Parents can get in on the fun, too, with a self-guided tour — or, more likely, a child-led tour — when it’s time for pickup after camp. 

In the barn, Ivan, 12, and his sister, Reece, 7, demonstrated how to use a hand-operated corn-sheller machine. 

“That was fun: I want to do more!” he said, adding that he wished he could have such a machine at home. 

His mother, Laura Hartkopf of Maple Lake, is also interested in history. So when she found the day camp listed in a community-ed bulletin, she knew it would be a natural fit. In fact, it was such a good fit that 2016 marked her son’s fourth year of attending the camp. 

Now in seventh grade, Ivan’s one of the oldest campers. 

“I like the hands-on experience,” he said.

Other history camps 

Pioneer Park isn’t the only historical day camp for Minnesota kids. Closer to the Twin Cities, Fort Snelling and Gibbs Farm, both in St. Paul and The Landing, in Shakopee, all offer immersive historical experiences, including some for kids as young as 4. 

Claire Davis once attended a variety of historical day camp programs at the Gibbs Farm in St. Paul. 

Now 16 and a junior in high school, she dons a long dress and apron again as an intern at Gibbs Farm, helping young campers make corn-husk dolls, perform skits and try on the schoolhouse dunce cap. 

“Dressing up is the best part,” said Davis, whose favorite camp theme is Victorian Days. 

“A lot of the campers dress up, too, and it’s so cute.”

Davis began expressing interest in history after reading the Little House and American Girl book series. Her mom found the Gibbs Farm for her daughters to attend when Claire was 7 and her sister, Emma, was 4. After Claire graduated from camper eligibility in sixth grade, she still returned each year to serve as an intern. 

She enjoys the authentic farm setting, complete with garden crops and animals.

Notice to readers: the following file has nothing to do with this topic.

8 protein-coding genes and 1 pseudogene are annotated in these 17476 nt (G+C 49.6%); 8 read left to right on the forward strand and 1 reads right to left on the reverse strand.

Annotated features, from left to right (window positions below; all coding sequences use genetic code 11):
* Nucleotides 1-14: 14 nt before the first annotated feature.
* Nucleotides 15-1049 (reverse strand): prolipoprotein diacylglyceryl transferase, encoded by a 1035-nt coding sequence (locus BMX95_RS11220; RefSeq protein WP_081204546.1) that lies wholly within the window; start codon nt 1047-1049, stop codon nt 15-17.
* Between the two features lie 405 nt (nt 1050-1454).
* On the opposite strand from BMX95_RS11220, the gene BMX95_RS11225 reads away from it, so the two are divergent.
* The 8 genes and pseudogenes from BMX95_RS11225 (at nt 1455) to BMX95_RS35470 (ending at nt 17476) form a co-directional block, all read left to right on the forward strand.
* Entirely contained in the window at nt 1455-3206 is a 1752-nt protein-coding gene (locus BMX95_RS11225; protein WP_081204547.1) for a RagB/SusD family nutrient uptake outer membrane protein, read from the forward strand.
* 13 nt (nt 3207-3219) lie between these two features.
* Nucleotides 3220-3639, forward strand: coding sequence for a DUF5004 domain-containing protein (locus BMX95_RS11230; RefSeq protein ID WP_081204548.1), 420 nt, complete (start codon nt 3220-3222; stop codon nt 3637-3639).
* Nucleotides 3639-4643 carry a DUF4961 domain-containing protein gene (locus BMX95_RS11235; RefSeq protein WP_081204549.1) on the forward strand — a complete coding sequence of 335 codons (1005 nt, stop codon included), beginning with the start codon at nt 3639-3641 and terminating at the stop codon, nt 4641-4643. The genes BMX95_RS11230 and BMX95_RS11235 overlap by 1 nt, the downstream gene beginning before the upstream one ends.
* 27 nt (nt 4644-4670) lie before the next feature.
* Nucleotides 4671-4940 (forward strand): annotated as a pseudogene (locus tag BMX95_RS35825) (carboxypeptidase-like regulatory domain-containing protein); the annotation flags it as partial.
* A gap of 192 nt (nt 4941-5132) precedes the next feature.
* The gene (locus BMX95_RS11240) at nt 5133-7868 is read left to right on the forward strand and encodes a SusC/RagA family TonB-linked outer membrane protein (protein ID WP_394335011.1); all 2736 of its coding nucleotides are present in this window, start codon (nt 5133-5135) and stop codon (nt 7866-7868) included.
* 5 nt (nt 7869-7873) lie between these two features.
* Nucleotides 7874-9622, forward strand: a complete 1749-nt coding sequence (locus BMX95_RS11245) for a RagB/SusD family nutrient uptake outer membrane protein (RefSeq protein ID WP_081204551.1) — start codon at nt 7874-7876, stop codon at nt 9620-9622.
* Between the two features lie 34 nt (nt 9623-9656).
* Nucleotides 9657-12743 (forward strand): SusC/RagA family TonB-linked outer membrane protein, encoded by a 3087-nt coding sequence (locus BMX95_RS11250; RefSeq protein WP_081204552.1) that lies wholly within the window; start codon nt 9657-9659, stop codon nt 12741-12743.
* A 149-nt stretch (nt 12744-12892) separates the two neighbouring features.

“It’s a place where you’re in the middle of prairie grasses and you forget you’re in St. Paul,” she said. 

Davis’ mother, Cara Bailey of St. Paul, pointed out that Gibbs Farm incorporates learning about the Dakota people and their language, not just the European settlers. 

“The value,” she said, “is in giving them a chance to participate in living history in the place where they live.”  

Davis said the kids learn by doing. 

“It’s real; it’s not like school,” she said. “History is fun.” 

The day-camp experience has made such an impact on Davis that she hopes to minor in history when she goes to college. 

Her plans also include returning to Gibbs Farm to volunteer in the summers, helping a new generation of children build memories of wood smoke (and, perhaps, frying bacon) that will last for decades to come.


Abbie Burgess is a Twin Cities freelance writer and lifestyle blogger at thepinkpaperdoll.com



Photo by Abbie Burgess

History Camps

Historical re-enactment camps immerse kids in a different era, allowing them to see it firsthand — not sketched out in the pages of a history book or school text.

And, remember: History camp fees may even be tax deductible because of their educational nature. (See our Grows on Trees column of this issue for details.)

Help your kids find their own Little Day Camp on the Prairie experiences at these Minnesota sites:

Fort Snelling – St. Paul

Little House in the Big Fort Day Camp — inspired by the Little House series — caters to ages 7–11. Day camps run for four days from 8:30 a.m.–4:30 p.m. Dates not sold out at press time included July 11–14, July 25–28 and Aug. 8–11. Cost is $250 per camper. Learn more about other Minnesota Historical Society sites at mnhs.org. 

historicfortsnelling.org

Gibbs Farm – St. Paul

Summer day-camp programs for ages 4–13 are offered through the Ramsey County Historical Society. Choose from Pioneer PeeWees for ages 4–5, Pioneer Kid for ages 6–10, Gibbs Girl for girls ages 6–10 and Digging History for ages 11–13. All camps run from 9 a.m.–1 p.m. Tuesdays–Thursdays and cost $99, except for Pioneer PeeWees, held from 9:30–11:30 a.m. on select Wednesdays at a cost of $19.

rchs.com

The Landing – Shakopee 

Many day camps with a historical focus are offered through the Three Rivers Park District, including Little House on the River Camp for kids ages 6–12, Civil War Camp for ages 10–15, Adventures of Tom Sawyer Camp for ages 6–12 and Advanced Little House on the River Camp for ages 10–15. Camps, which cost $160, are held from 9:30 a.m.–3:30 p.m. Tuesdays through Thursdays. 

threeriversparks.org

Pioneer Park – Annandale

One-day camps for ages 6–13 give kids a chance to experience the daily life of a pioneer farm child. Offered from 9 a.m.–3 p.m. on select summer Wednesdays — June 21, 28; July 5, 12, 19; August 2, 9, 16) — camps cost $43 per child and includes two snacks, water and lunch.

pioneerpark.org